The Hambidge Center, the legacy of famed weaver Mary Hambidge, is a creative residency program nestled on 600 acres of forested mountain terrain in the North Georgia mountains, near Rabun Gap. The sanctuary belonged to Mary and her partner Jay Hambidge—who both worked to develop and promote the theory of Dynamic Symmetry. The residency program is open to any creative person in the fields of visual arts, writing, music, dance, culinary, textiles, and/or the sciences. The Center believes in a classic, self-directed residency where they provide a simple place for creative development and production, based on an individual’s wants and needs. Included in the residency are living quarters and a studio space, along with a support system for artists and scientists to provide room for creative encounter. There is no internet access in the studio, no cell service, four evening meals a week are provided—and lots of leftovers for lunch the next day. That’s it. In essence, they protect and nurture your time so that the little fires from the outside world are removed from the resident’s life and there is space for exploration.
It’s now almost exactly a year since I received that call from Angie. I’m sitting in the Brena Studio—my studio—at The Hambidge Center as I write this. I’ve been here for three weeks. I look out my window and see only trees and sky. The lush, temperate rainforest beckons morning and afternoon walks, waterfall swims, and deep breathing. I hear water running in the distance, leaves blowing in the trees, and the occasional call of a bird. My workspace is clean and orderly and perfectly arranged in a manner most conducive to my personal creativity. And I’m working.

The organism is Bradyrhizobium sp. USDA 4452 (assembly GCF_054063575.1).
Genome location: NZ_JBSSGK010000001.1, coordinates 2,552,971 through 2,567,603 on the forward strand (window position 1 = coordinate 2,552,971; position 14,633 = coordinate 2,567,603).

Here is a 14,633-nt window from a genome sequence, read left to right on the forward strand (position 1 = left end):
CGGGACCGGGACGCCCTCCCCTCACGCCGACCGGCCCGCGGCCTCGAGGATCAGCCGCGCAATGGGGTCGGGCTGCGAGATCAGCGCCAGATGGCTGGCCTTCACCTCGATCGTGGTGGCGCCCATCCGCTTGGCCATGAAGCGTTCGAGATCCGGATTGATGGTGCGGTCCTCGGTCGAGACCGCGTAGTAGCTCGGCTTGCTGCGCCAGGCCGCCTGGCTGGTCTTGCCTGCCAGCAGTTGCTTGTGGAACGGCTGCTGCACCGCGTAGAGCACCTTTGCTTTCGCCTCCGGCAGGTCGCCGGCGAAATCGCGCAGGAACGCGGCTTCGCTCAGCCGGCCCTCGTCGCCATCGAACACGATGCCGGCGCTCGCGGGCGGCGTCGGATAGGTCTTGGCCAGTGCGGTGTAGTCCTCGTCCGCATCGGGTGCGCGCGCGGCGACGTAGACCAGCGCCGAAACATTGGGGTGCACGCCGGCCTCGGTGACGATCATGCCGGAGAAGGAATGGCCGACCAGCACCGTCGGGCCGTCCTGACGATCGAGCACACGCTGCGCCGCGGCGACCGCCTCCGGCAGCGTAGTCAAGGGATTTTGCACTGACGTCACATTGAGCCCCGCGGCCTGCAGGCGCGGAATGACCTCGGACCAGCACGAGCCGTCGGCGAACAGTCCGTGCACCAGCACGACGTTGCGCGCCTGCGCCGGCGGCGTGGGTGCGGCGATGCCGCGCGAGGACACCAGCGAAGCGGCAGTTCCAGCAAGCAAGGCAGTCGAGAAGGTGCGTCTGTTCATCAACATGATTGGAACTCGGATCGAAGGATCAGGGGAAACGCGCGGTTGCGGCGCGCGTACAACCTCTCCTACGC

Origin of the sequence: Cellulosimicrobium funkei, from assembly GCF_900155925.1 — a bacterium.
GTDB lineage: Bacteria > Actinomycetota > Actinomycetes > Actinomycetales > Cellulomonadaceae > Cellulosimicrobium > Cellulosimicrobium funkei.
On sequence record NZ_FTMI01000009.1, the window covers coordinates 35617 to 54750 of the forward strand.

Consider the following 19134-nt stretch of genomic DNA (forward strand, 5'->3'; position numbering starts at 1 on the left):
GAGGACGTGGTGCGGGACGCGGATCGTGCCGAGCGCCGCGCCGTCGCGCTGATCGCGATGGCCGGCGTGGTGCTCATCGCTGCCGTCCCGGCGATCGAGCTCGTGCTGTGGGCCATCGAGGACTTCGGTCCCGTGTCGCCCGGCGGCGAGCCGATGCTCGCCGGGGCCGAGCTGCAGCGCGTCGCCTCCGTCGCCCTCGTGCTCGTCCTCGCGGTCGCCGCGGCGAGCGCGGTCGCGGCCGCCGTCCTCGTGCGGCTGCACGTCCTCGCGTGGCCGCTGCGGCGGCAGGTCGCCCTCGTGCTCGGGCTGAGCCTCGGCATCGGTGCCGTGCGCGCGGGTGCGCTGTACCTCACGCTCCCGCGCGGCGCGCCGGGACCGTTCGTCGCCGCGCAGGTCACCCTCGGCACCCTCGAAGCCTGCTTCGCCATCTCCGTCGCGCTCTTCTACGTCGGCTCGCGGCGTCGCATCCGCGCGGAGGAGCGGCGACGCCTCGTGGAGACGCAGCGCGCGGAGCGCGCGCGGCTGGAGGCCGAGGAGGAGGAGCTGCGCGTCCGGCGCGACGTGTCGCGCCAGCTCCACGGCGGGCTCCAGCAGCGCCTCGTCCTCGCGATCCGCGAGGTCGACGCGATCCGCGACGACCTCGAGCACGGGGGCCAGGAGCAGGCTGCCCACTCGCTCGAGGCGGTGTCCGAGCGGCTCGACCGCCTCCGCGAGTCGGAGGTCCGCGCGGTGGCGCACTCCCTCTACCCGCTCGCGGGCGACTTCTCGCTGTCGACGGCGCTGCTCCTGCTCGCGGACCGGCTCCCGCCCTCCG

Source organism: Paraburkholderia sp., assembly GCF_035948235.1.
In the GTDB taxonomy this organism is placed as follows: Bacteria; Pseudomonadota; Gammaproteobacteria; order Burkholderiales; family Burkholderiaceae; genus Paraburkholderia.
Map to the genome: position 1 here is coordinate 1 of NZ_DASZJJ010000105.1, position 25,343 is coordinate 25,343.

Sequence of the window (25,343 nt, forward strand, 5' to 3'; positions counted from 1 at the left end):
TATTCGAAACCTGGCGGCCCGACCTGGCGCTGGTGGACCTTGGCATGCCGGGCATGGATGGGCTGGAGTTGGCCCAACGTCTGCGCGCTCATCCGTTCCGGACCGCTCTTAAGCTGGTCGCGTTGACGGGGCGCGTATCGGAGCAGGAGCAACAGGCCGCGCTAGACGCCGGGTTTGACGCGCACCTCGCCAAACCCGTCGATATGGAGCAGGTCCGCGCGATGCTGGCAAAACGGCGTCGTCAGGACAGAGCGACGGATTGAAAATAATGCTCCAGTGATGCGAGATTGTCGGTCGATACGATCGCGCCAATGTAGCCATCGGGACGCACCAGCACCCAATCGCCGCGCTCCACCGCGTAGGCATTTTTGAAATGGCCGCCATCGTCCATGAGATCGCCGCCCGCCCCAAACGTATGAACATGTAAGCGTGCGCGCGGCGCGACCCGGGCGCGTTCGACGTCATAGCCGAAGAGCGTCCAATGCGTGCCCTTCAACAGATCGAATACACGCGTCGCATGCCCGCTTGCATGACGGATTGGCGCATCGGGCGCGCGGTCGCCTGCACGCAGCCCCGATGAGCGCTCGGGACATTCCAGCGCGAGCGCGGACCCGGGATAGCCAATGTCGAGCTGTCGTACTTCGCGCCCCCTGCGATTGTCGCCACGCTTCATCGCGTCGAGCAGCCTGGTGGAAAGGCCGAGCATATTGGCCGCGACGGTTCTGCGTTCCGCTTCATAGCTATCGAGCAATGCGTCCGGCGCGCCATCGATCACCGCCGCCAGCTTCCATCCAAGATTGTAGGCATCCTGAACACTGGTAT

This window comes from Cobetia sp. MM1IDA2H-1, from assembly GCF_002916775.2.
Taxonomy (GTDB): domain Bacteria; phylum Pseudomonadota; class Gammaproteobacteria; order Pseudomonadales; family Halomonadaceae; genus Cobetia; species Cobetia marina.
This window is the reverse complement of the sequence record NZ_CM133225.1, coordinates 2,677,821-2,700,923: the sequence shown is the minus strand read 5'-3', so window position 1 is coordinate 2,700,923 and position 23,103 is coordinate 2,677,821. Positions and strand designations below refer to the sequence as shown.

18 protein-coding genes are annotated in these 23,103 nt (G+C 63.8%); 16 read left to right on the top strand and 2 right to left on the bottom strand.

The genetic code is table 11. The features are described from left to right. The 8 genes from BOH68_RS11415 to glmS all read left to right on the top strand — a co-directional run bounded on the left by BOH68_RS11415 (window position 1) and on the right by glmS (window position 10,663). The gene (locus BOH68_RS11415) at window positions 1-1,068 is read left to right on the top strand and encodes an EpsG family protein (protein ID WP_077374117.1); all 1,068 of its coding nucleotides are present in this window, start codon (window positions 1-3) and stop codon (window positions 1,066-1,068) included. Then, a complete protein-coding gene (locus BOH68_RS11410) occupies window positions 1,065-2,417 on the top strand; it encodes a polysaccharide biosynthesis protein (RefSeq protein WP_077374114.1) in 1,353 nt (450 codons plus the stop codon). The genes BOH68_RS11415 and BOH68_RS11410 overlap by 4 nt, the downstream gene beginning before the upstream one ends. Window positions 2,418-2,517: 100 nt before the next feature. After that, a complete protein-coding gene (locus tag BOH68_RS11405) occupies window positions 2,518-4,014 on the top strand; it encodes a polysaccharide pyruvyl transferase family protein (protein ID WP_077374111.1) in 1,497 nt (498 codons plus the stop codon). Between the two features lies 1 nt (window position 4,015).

In my residency, I follow an impressive array of writers, photographers, chefs, and creative thinkers from all genres. My beloved friend Scott Peacock worked on The Gift of Southern Cooking with his friend and mentor Edna Lewis in Mary Hambidge’s original cabin. My heroine Natasha Trethewey, former U.S. Poet Laureate (when such things were appreciated), worked here before me. My friend Angie Mosier was here in residency in 2016. She started a project which attempts to connect individuals in today’s changing social climate in the mountain south through food. Angie’s family is from the Smoky Mountains and she is exploring the relationship that links together that history and culture with those recipes and materials. It is a fascinating story that is unfolding and today, as I write this, she is at the nearby Walnut Hill Studio—on her second residency—continuing this important piece of work. In the same studio, Lisa Donovan, acclaimed pastry chef, author, and recent recipient of the James Beard Award for Journalism is working on her memoir, to be published by Penguin Press. Two days ago, these two brilliant women taught a workshop called Elemental Pie that connected flour and butter with the trajectory of making, women, and humanity. It was thrilling. These are the types of unexpected, yet artistically stimulating projects happening around me and inspiring me to continue my own work.